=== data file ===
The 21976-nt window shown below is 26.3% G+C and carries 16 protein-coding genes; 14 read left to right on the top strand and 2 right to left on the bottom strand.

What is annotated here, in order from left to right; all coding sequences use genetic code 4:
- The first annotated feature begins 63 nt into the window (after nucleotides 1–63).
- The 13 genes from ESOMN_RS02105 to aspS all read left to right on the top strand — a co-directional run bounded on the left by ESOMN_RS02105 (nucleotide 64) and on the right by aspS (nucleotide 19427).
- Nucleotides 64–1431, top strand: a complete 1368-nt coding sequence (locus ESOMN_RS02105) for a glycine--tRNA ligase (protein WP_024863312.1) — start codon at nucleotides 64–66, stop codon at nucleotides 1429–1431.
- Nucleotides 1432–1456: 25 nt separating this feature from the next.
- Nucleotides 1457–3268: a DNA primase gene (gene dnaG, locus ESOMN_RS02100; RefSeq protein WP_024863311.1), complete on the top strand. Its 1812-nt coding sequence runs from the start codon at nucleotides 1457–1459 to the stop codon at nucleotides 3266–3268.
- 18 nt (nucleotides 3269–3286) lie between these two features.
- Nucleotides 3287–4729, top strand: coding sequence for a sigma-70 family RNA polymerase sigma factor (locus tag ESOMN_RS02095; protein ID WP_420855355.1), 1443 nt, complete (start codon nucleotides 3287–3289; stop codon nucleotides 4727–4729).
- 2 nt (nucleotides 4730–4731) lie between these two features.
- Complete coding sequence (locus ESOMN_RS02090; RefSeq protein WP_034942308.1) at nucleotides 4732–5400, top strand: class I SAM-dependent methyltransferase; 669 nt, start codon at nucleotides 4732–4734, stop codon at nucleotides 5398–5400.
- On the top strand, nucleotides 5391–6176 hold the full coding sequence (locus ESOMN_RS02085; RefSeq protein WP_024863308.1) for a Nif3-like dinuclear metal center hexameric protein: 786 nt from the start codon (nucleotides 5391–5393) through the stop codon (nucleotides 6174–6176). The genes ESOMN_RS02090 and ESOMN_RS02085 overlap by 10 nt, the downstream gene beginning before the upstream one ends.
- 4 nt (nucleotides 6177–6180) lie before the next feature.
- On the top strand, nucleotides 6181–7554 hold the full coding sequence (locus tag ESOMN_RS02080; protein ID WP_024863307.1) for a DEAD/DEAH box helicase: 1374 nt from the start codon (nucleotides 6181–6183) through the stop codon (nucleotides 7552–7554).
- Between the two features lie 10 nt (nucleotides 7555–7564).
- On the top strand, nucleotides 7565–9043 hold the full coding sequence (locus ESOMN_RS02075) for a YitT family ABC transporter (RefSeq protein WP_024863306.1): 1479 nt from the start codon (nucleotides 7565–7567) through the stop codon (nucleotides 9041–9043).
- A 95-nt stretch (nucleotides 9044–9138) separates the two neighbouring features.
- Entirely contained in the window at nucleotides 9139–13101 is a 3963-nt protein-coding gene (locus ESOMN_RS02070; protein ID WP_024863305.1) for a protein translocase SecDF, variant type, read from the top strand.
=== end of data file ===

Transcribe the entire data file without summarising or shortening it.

The 21976-nt window shown below is 26.3% G+C and carries 16 protein-coding genes; 14 read left to right on the top strand and 2 right to left on the bottom strand.

What is annotated here, in order from left to right; all coding sequences use genetic code 4:
- The first annotated feature begins 63 nt into the window (after nucleotides 1–63).
- The 13 genes from ESOMN_RS02105 to aspS all read left to right on the top strand — a co-directional run bounded on the left by ESOMN_RS02105 (nucleotide 64) and on the right by aspS (nucleotide 19427).
- Nucleotides 64–1431, top strand: a complete 1368-nt coding sequence (locus ESOMN_RS02105) for a glycine--tRNA ligase (protein WP_024863312.1) — start codon at nucleotides 64–66, stop codon at nucleotides 1429–1431.
- Nucleotides 1432–1456: 25 nt separating this feature from the next.
- Nucleotides 1457–3268: a DNA primase gene (gene dnaG, locus ESOMN_RS02100; RefSeq protein WP_024863311.1), complete on the top strand. Its 1812-nt coding sequence runs from the start codon at nucleotides 1457–1459 to the stop codon at nucleotides 3266–3268.
- 18 nt (nucleotides 3269–3286) lie between these two features.
- Nucleotides 3287–4729, top strand: coding sequence for a sigma-70 family RNA polymerase sigma factor (locus tag ESOMN_RS02095; protein ID WP_420855355.1), 1443 nt, complete (start codon nucleotides 3287–3289; stop codon nucleotides 4727–4729).
- 2 nt (nucleotides 4730–4731) lie between these two features.
- Complete coding sequence (locus ESOMN_RS02090; RefSeq protein WP_034942308.1) at nucleotides 4732–5400, top strand: class I SAM-dependent methyltransferase; 669 nt, start codon at nucleotides 4732–4734, stop codon at nucleotides 5398–5400.
- On the top strand, nucleotides 5391–6176 hold the full coding sequence (locus ESOMN_RS02085; RefSeq protein WP_024863308.1) for a Nif3-like dinuclear metal center hexameric protein: 786 nt from the start codon (nucleotides 5391–5393) through the stop codon (nucleotides 6174–6176). The genes ESOMN_RS02090 and ESOMN_RS02085 overlap by 10 nt, the downstream gene beginning before the upstream one ends.
- 4 nt (nucleotides 6177–6180) lie before the next feature.
- On the top strand, nucleotides 6181–7554 hold the full coding sequence (locus tag ESOMN_RS02080; protein ID WP_024863307.1) for a DEAD/DEAH box helicase: 1374 nt from the start codon (nucleotides 6181–6183) through the stop codon (nucleotides 7552–7554).
- Between the two features lie 10 nt (nucleotides 7555–7564).
- On the top strand, nucleotides 7565–9043 hold the full coding sequence (locus ESOMN_RS02075) for a YitT family ABC transporter (RefSeq protein WP_024863306.1): 1479 nt from the start codon (nucleotides 7565–7567) through the stop codon (nucleotides 9041–9043).
- A 95-nt stretch (nucleotides 9044–9138) separates the two neighbouring features.
- Entirely contained in the window at nucleotides 9139–13101 is a 3963-nt protein-coding gene (locus ESOMN_RS02070; protein ID WP_024863305.1) for a protein translocase SecDF, variant type, read from the top strand.